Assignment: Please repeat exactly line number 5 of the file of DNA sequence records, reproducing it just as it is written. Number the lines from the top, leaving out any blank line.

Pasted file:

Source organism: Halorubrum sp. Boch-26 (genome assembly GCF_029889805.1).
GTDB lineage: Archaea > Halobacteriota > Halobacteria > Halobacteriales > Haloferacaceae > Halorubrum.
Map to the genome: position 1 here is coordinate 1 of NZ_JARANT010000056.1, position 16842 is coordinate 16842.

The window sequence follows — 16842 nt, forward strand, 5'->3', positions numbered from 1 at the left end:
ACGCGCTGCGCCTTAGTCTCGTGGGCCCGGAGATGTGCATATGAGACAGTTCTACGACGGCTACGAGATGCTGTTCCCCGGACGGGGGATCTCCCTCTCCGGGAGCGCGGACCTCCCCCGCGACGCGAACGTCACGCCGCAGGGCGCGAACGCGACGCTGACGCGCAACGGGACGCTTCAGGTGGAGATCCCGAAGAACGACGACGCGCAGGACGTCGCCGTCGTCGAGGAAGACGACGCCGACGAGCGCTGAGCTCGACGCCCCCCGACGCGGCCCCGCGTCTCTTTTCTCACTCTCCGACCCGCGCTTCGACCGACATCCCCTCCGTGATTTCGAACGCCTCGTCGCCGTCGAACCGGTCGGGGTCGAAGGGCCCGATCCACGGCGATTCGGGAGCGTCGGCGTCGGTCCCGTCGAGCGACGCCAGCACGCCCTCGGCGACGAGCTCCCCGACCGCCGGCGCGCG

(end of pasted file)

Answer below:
ACGCGCTGCGCCTTAGTCTCGTGGGCCCGGAGATGTGCATATGAGACAGTTCTACGACGGCTACGAGATGCTGTTCCCCGGACGGGGGATCTCCCTCTCCGGGAGCGCGGACCTCCCCCGCGACGCGAACGTCACGCCGCAGGGCGCGAACGCGACGCTGACGCGCAACGGGACGCTTCAGGTGGAGATCCCGAAGAACGACGACGCGCAGGACGTCGCCGTCGTCGAGGAAGACGACGCCGACGAGCGCTGAGCTCGACGCCCCCCGACGCGGCCCCGCGTCTCTTTTCTCACTCTCCGACCCGCGCTTCGACCGACATCCCCTCCGTGATTTCGAACGCCTCGTCGCCGTCGAACCGGTCGGGGTCGAAGGGCCCGATCCACGGCGATTCGGGAGCGTCGGCGTCGGTCCCGTCGAGCGACGCCAGCACGCCCTCGGCGACGAGCTCCCCGACCGCCGGCGCGCG